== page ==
Mental illness is the new cancer
For the data economy, that cost - cancer’s equivalent - is mental illness.
The data or information economy relies first and foremost on intellectual capital in order to properly function. These economies are service heavy, which means that economic activity is geographically skewed to where the most people live and work – cities.
The data economy rests on an infrastructure of – what else – data. This is powered by the proliferation of both consumer electronics (most notably, mobile computing) and cheap sensors that capture information on anything from air quality to concrete and steel stress. McKinsey estimates that $600B of value can be created and captured from the use of consumer location data alone – roughly 1% of the entire global economy. And that’s just scratching the surface.
This economic model relies on the continued, evolving creation of data on the one side and ever more sophisticated, capture, analysis and synthesis on the other. Based on Gartner’s assertion that information technology budgets will increasingly favour marketing departments, it’s clear that business will focus on managing and making sense of the vast quantities of data generated from consumer activity.
Relying on these data streams means that the economic incentives are stacked in favour of increased consumer technology and device usage. But recent scientific findings are beginning to reveal the potential harm this behaviour inflicts on the brain.
In one study from Michigan State University, researchers found a relationship between how much an individual simultaneously consumed multiple media sources (like TV and tablet, for example) and how anxious and depressed they felt. The study’s authors caution against drawing causal conclusions from this evidence: does multimedia usage cause anxiety and depression, or are anxious and depressed people prone to using more multimedia? But the explosive rise of “second-screening” suggests it may not matter – either more people are depressed and anxious, or they will become so.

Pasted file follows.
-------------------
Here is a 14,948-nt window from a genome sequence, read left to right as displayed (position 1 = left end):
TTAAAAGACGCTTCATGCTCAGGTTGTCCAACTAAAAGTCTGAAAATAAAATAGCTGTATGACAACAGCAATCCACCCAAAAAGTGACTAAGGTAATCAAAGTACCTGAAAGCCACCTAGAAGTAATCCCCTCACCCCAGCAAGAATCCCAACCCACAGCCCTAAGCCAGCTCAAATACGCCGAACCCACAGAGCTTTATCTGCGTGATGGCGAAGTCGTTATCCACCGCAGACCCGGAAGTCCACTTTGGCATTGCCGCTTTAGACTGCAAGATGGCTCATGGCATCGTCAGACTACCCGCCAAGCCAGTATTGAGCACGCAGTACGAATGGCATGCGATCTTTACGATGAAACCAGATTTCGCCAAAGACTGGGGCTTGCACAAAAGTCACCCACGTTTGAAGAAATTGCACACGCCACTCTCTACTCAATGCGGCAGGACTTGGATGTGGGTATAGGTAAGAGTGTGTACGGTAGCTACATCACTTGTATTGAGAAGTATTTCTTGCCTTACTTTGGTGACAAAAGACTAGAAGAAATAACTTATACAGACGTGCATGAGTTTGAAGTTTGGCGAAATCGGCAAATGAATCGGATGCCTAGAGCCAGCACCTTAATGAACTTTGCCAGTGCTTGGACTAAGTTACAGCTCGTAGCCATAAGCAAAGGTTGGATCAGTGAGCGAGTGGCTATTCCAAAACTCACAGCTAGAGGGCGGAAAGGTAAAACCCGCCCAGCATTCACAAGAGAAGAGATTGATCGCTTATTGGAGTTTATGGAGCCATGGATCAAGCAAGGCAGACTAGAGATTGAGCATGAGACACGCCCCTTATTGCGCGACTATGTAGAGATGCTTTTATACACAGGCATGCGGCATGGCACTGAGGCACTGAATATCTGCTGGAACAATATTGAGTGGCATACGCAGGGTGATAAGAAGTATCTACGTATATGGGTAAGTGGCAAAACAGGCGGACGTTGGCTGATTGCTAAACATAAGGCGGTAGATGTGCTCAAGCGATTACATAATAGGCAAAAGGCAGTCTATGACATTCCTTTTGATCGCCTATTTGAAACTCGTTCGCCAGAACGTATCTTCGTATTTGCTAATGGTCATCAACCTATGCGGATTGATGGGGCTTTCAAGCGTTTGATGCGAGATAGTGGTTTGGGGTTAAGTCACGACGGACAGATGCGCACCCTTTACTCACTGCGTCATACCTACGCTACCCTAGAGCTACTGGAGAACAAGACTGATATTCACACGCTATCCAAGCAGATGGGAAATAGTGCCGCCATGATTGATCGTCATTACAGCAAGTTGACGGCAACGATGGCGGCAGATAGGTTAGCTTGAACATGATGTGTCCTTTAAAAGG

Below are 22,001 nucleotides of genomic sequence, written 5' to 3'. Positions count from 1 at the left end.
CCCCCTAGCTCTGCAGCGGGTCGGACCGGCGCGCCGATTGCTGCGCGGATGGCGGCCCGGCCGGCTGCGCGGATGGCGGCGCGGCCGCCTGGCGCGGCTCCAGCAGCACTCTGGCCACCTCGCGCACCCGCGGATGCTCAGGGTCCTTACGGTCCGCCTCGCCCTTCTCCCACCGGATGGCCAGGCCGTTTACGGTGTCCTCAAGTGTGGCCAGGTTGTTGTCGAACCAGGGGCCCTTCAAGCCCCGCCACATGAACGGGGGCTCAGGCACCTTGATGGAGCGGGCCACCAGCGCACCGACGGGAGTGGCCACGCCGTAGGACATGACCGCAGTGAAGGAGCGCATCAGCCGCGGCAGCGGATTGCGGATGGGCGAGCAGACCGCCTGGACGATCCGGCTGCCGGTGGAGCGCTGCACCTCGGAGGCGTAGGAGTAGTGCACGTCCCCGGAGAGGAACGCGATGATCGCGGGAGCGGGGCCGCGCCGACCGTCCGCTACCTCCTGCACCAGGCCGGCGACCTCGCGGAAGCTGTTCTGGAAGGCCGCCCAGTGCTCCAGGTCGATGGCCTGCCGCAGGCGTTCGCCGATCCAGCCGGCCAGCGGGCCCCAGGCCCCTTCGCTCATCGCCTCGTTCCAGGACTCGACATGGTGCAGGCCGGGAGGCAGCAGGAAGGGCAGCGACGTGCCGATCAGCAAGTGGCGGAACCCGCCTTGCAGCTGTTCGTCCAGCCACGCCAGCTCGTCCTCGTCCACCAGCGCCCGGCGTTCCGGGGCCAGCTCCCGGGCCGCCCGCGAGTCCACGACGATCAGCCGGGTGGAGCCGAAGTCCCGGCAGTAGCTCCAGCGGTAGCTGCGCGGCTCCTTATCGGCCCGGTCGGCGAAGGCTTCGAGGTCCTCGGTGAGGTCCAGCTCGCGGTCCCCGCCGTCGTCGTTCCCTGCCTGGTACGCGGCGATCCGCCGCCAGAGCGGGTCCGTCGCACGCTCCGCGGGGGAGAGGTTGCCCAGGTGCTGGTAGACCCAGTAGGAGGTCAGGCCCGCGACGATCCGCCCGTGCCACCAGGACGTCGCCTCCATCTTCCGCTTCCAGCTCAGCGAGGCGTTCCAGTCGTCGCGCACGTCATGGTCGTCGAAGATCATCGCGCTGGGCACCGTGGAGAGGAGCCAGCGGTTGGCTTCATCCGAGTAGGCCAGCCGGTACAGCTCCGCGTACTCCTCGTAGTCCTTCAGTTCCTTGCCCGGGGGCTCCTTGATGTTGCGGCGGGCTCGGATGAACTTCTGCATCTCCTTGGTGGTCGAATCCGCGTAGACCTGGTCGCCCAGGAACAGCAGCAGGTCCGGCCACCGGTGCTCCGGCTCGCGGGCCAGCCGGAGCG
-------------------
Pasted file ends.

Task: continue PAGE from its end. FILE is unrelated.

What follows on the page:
In any event, if people are Facebook-ing on their second screen, we already know the answer. In another recent study, researchers from Michigan University and Leuven University found that the more a person used Facebook, the more miserable they were.
As one of the biggest generators of consumer data, Facebook is a key player in the data economy. With over a billion users around the world, its scale and reach is huge. Advertisers constantly use TV and other media to drive consumers to their Facebook pages (for contests, for example), which means a continued growth of time spent on Facebook. Indeed, the average American spends nearly seven hours each month on Facebook. In 2008, five per cent of Americans visited social media sites multiple times each day. By 2012, that figure had risen to 22 per cent. Facebook leads the social media pack by a country mile.
This means that more and more people will be spending more time on Facebook. This is great for Facebook’s shareholders, but not so great for the mental health of its users.
For it’s more than just a bunch of anxious and depressed kids sulking on Facebook. The impacts of this – and the broader data economy – are potentially enormous.
To start, mental illness is already on the rise. In the UK, a look at Incapacity Benefit data shows that the number one reason behind claims is mental illness (as opposed to physical incapacitation).
In Canada, instances and indicators of mental illness are also rising rapidly. The number of Canadians reporting worsened mental health has risen by almost 25% versus 5 years ago, according to Statistics Canada’s biannual survey of health perceptions. In addition, 12% more Canadians report having mood disorders and almost 10% feel their life is more stressful.
Of course, the world has recently gone through an economic recession, and the survey overlaps with that timeframe. However, the most recent survey reports 2011/2012 perceptions – at which point economic growth had resumed – and the growth rates of each of the above had continued to accelerate.